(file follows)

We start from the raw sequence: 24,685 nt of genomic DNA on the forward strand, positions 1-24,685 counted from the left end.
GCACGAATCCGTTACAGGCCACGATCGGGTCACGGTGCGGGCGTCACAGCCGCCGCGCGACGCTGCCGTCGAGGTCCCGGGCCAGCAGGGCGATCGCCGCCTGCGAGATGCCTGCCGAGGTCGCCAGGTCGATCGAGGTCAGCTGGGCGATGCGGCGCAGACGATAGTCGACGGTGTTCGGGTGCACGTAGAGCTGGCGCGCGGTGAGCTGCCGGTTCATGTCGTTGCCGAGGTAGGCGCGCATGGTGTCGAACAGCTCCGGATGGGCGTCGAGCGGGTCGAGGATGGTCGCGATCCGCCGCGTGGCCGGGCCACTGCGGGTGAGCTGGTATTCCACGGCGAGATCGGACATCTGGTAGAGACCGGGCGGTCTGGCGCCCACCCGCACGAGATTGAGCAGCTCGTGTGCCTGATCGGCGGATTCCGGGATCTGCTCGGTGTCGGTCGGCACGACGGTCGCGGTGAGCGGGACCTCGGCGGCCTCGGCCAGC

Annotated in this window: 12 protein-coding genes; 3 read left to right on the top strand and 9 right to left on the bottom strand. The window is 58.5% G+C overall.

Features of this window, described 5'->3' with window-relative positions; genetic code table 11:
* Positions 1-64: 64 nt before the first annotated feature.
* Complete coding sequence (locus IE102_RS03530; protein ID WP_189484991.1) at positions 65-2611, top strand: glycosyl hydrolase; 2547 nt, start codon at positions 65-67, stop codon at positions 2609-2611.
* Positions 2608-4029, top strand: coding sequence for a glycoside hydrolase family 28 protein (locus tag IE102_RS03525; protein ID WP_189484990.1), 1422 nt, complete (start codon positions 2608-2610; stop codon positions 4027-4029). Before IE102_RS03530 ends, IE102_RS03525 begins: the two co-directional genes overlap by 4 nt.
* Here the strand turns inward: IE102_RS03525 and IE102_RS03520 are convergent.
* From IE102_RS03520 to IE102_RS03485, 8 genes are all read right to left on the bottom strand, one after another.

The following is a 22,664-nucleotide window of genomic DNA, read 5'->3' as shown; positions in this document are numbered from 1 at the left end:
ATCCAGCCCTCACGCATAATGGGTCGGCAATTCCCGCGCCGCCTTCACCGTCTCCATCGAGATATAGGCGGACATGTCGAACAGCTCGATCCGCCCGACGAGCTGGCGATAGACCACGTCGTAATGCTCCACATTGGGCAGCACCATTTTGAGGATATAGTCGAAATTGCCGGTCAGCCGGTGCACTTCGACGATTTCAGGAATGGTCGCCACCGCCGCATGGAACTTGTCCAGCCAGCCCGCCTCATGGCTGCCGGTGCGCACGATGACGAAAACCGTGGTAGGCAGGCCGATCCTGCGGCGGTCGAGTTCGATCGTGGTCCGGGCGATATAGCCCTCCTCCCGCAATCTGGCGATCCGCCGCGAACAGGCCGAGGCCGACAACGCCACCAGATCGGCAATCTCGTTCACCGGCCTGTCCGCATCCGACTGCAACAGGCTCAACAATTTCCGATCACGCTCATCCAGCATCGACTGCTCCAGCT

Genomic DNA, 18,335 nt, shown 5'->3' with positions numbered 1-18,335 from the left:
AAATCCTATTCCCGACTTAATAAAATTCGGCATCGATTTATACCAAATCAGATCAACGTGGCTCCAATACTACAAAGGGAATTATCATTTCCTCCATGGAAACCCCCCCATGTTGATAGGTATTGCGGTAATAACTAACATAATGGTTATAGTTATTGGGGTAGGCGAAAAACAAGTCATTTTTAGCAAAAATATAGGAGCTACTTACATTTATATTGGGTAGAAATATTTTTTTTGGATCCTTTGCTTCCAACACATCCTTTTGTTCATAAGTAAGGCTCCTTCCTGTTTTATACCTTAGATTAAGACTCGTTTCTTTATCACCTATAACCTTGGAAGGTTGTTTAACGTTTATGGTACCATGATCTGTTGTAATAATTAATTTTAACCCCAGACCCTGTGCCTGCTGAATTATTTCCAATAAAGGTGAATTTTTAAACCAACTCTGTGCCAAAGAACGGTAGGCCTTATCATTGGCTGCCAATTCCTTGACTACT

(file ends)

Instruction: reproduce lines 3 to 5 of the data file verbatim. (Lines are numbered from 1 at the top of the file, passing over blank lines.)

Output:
Annotated in this window: 12 protein-coding genes; 3 read left to right on the top strand and 9 right to left on the bottom strand. The window is 58.5% G+C overall.

Features of this window, described 5'->3' with window-relative positions; genetic code table 11:
* Positions 1-64: 64 nt before the first annotated feature.